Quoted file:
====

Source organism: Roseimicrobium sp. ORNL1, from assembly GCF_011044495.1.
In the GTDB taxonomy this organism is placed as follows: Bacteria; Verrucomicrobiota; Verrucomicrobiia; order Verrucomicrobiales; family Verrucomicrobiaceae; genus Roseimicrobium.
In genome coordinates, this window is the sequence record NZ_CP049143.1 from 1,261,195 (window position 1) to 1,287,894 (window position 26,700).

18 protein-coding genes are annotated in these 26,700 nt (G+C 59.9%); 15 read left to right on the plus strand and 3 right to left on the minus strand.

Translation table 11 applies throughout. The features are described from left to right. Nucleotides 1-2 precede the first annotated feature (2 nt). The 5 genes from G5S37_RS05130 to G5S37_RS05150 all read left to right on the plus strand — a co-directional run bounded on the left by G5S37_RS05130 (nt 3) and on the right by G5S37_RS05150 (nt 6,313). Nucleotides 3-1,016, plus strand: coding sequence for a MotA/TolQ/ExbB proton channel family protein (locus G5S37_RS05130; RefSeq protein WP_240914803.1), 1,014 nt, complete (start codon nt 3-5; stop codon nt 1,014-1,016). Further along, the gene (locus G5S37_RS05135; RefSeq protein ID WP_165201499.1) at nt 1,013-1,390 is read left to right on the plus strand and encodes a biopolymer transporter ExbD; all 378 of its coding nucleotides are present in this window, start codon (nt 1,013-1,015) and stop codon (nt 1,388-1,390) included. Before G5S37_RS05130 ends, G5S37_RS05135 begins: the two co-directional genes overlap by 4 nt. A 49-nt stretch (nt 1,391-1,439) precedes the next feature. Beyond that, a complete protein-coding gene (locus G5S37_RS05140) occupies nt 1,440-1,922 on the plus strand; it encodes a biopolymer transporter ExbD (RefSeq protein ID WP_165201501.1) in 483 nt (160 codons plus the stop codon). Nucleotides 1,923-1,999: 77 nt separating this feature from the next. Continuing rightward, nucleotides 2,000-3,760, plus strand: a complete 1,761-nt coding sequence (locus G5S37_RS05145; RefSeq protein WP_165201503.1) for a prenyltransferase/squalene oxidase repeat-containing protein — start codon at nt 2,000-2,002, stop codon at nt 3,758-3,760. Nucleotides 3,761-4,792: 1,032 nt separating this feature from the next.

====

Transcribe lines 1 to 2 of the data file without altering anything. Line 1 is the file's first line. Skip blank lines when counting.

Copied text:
Source organism: Roseimicrobium sp. ORNL1, from assembly GCF_011044495.1.
In the GTDB taxonomy this organism is placed as follows: Bacteria; Verrucomicrobiota; Verrucomicrobiia; order Verrucomicrobiales; family Verrucomicrobiaceae; genus Roseimicrobium.